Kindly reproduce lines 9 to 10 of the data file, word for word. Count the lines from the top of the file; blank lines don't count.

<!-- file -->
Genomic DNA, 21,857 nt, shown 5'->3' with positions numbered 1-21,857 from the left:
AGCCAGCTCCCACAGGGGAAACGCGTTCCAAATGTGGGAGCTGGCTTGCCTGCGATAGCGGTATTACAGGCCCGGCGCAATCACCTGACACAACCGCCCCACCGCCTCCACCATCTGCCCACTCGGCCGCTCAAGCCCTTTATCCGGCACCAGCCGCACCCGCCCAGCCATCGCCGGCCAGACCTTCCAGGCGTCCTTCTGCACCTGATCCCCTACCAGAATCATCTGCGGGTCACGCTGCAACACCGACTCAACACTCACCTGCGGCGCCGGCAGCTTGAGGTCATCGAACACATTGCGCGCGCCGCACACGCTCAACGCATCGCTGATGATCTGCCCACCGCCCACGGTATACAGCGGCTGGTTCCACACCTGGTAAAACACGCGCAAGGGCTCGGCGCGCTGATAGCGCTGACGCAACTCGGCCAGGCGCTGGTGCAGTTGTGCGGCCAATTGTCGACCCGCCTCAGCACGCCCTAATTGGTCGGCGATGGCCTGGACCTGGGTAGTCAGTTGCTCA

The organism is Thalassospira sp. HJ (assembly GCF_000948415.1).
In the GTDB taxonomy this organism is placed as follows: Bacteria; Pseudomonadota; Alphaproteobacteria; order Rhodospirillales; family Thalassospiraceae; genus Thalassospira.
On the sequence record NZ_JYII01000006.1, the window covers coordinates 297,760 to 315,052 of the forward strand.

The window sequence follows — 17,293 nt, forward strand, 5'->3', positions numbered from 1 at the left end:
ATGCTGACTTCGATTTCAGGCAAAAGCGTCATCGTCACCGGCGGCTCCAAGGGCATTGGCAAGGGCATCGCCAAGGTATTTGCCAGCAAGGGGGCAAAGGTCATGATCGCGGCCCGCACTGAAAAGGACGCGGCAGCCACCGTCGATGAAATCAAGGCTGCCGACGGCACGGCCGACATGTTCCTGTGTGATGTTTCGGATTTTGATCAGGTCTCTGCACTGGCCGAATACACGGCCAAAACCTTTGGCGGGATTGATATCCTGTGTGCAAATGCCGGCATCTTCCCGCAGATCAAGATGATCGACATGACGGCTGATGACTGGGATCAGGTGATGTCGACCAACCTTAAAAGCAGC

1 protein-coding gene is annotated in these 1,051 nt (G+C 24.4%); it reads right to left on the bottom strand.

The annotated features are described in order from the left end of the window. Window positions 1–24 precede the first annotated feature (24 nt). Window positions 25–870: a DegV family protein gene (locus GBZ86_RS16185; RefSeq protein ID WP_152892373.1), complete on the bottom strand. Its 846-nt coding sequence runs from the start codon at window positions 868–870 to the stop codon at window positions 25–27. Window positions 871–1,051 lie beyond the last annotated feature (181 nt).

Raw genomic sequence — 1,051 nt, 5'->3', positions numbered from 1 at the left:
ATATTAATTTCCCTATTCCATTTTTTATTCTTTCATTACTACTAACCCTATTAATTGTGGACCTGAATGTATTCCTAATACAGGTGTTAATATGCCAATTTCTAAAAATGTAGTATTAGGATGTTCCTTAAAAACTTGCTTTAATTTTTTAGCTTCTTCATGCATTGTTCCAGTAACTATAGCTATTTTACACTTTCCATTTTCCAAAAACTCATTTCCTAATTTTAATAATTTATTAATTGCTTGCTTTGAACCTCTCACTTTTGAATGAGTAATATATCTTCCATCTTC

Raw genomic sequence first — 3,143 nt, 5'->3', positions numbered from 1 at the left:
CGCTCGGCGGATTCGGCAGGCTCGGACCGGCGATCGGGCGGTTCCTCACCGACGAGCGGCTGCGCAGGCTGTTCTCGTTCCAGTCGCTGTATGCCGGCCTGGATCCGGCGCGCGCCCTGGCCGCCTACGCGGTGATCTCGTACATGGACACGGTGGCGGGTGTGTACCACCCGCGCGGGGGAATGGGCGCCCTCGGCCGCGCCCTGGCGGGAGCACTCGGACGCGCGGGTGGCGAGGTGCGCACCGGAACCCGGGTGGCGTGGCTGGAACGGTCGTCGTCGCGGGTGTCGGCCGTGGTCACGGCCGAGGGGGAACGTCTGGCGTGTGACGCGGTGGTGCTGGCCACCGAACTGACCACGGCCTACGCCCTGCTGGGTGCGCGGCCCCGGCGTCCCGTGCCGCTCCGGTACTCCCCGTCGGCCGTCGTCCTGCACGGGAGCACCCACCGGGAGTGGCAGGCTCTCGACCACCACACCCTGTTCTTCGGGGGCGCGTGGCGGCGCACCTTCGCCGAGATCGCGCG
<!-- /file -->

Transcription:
The annotated features are described in order from the left end of the window. Window positions 1–24 precede the first annotated feature (24 nt). Window positions 25–870: a DegV family protein gene (locus GBZ86_RS16185; RefSeq protein ID WP_152892373.1), complete on the bottom strand. Its 846-nt coding sequence runs from the start codon at window positions 868–870 to the stop codon at window positions 25–27. Window positions 871–1,051 lie beyond the last annotated feature (181 nt).

Raw genomic sequence — 1,051 nt, 5'->3', positions numbered from 1 at the left: